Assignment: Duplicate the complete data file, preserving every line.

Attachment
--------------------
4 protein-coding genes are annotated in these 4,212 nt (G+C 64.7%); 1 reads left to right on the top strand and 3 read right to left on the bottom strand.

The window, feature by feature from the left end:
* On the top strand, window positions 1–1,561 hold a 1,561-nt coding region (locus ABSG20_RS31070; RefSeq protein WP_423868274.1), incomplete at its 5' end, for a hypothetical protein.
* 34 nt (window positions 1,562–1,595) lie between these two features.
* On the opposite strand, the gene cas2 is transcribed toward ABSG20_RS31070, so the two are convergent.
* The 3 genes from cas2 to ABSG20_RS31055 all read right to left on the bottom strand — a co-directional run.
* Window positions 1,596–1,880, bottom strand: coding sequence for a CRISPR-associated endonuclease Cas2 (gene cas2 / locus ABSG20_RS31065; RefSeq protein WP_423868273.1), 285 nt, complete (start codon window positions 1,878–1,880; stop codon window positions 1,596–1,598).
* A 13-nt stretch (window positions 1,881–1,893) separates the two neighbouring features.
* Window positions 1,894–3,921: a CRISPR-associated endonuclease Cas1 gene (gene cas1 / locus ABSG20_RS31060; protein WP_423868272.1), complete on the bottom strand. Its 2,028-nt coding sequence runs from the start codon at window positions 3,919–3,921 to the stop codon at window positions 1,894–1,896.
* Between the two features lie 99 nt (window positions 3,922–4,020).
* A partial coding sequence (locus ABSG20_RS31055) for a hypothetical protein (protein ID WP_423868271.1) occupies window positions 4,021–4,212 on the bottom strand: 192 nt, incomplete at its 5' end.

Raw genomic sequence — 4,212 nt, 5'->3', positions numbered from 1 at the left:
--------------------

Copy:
4 protein-coding genes are annotated in these 4,212 nt (G+C 64.7%); 1 reads left to right on the top strand and 3 read right to left on the bottom strand.

The window, feature by feature from the left end:
* On the top strand, window positions 1–1,561 hold a 1,561-nt coding region (locus ABSG20_RS31070; RefSeq protein WP_423868274.1), incomplete at its 5' end, for a hypothetical protein.
* 34 nt (window positions 1,562–1,595) lie between these two features.
* On the opposite strand, the gene cas2 is transcribed toward ABSG20_RS31070, so the two are convergent.
* The 3 genes from cas2 to ABSG20_RS31055 all read right to left on the bottom strand — a co-directional run.
* Window positions 1,596–1,880, bottom strand: coding sequence for a CRISPR-associated endonuclease Cas2 (gene cas2 / locus ABSG20_RS31065; RefSeq protein WP_423868273.1), 285 nt, complete (start codon window positions 1,878–1,880; stop codon window positions 1,596–1,598).
* A 13-nt stretch (window positions 1,881–1,893) separates the two neighbouring features.
* Window positions 1,894–3,921: a CRISPR-associated endonuclease Cas1 gene (gene cas1 / locus ABSG20_RS31060; protein WP_423868272.1), complete on the bottom strand. Its 2,028-nt coding sequence runs from the start codon at window positions 3,919–3,921 to the stop codon at window positions 1,894–1,896.
* Between the two features lie 99 nt (window positions 3,922–4,020).
* A partial coding sequence (locus ABSG20_RS31055) for a hypothetical protein (protein ID WP_423868271.1) occupies window positions 4,021–4,212 on the bottom strand: 192 nt, incomplete at its 5' end.

Raw genomic sequence — 4,212 nt, 5'->3', positions numbered from 1 at the left: